Review: Don Giovanni

In its new, deliciously naughty adaptation, RC Theatre has gone to town in shaking up Mozart’s opera, subverting genders of everyone but the Don himself and supplanting Giovanni’s Spain with a strobe-lit London of the late eighties. Stepping over the dance floor of Embankment’s Heaven nightclub, audience members crowd into a tinsel-town of strip joints and burger bars as the ensemble make light work of turning voice-types upside-down.

And never have such filthy words been so sonorously uttered. “Flowers are for plucking, boys are for fucking.” the nightclub-owning, sex-pest extraordinaire Giovanni tunefully proclaims. Principal Duncan Rock fills the space with his titanic torso and cascading baritone vocals.

Zoe Bonner is all shoulder pads and snide asides as Leo, the Don’s long-suffering PA (Mozart’s Leporello). Meanwhile country-casuals darlings Olivia (Stephanie Edwards) and the closeted Alan (Patrick Ashcroft) whimper melodically as the latter finds himself used and abused by London’s most notorious nymphomaniac. Alan’s mother Petra (Tamsin Dalley) is soon killed in a confrontation with the Don, singing mournfully as blood spurts from her floral apron.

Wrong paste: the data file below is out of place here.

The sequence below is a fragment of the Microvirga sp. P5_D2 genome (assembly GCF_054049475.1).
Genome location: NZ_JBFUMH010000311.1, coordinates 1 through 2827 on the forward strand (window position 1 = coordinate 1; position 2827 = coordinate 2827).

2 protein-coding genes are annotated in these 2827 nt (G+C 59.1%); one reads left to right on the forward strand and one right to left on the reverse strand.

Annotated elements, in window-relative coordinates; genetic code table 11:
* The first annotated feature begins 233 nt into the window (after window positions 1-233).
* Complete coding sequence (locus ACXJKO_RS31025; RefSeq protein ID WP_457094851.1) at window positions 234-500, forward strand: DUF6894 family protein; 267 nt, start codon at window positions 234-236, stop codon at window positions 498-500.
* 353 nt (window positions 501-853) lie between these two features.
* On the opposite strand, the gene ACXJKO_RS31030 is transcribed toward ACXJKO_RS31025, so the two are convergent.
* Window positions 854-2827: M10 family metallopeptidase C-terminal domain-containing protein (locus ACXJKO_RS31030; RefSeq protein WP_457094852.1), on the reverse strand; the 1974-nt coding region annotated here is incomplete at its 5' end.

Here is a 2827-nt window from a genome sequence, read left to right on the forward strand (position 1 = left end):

Mark Cunningham is superbly indignant as Eddie, an openly gay city-worker who swings between hatred for the Don (his operatic “You Bastard!” will be ringing in my ears all week) to undying love with amusing rapidity.

But perhaps the most memorable characters were the newly engaged Marina (Helen Winter), dressed up to the nines in eighties glitter-glam and Zac (Mark Dugdale) – squeaky clean, double-denim-ed, apparently heterosexual and, of course, exactly what the Don fancies a piece of next. In duet with a predictably angry Marina, Zac sings for his forgiveness in honeyed but inventively expletive-ridden tones, to the audience’s great amusement: “Bust my balls, cut off my wiener / please don’t leave me Marina!’

Removing some characters and storylines altogether, writer/translator Ranjit Bolt does well to maintain richness in the detail of individual characters and scenes whilst condensing the performance to almost half the length of the original opera: a necessary evil given that the audience is kept literally on their toes throughout. Wear comfy shoes.